Technology has been bought by Madison Avenue virtually two ways in the past three to four decades.  It’s been purchased thru licenses and seats for many backoffice tasks such as billing (big winner here is Mediabank/MediaOcean, etc) and for front of house tasks such as access to research (Nielsen, SRDI, etc), ad serving and light analytics (Doubleclick, DG MediaMind, Facebook Atlas, Adobe Omniture, etc).  Much of this technology equates to 8-15% of a media plan, which if a marketer is investing $100MM in media, $8-15MM of that goes to fund the famous Lumascape.  Per a recent article about digital ad spending on AdExchanger, GroupM expects that Internet ad spending will reach $113.5B, which is about $9-$17B for infrastructure/advertising operations (per my calculations).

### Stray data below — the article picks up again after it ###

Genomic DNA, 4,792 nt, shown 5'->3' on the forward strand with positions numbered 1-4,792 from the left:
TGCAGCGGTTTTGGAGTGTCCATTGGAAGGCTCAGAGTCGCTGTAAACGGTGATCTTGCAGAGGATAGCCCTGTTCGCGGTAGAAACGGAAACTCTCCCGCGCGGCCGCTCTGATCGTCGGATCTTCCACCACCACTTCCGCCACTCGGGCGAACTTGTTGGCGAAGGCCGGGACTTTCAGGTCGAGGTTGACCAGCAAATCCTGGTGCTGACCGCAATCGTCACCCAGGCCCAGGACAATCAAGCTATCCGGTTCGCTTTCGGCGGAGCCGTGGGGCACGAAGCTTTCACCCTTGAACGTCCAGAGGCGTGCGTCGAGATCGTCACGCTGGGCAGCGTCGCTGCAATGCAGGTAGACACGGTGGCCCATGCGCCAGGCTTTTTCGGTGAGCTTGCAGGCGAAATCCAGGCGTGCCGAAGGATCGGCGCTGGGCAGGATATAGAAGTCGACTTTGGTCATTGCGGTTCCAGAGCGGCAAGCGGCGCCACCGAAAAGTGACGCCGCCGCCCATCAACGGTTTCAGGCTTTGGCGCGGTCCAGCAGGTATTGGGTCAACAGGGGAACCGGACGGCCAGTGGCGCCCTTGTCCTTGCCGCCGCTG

The question I’ve been asking many folks in our industry – both on the sell and buy side, is whether point solutions will win-out or full stacks will win-out?

I believe that the cost of a point-solution derived stack will prohibit them and over time, full advertising operations stacks will win out.  Not a fantastic analogy but when I buy a car, I go to Tesla to purchase a car, I don’t tend to build my own car from scratch and purchase each piece from a different vendor.  Economies of scale happen with a total stack from one vendor.  If this is the case, look for roll-ups by larger players like IBM, Oracle, Salesforce, Marketo and others.  These folks will look to strengthen their marketing offering with the acquisitions of point solutions.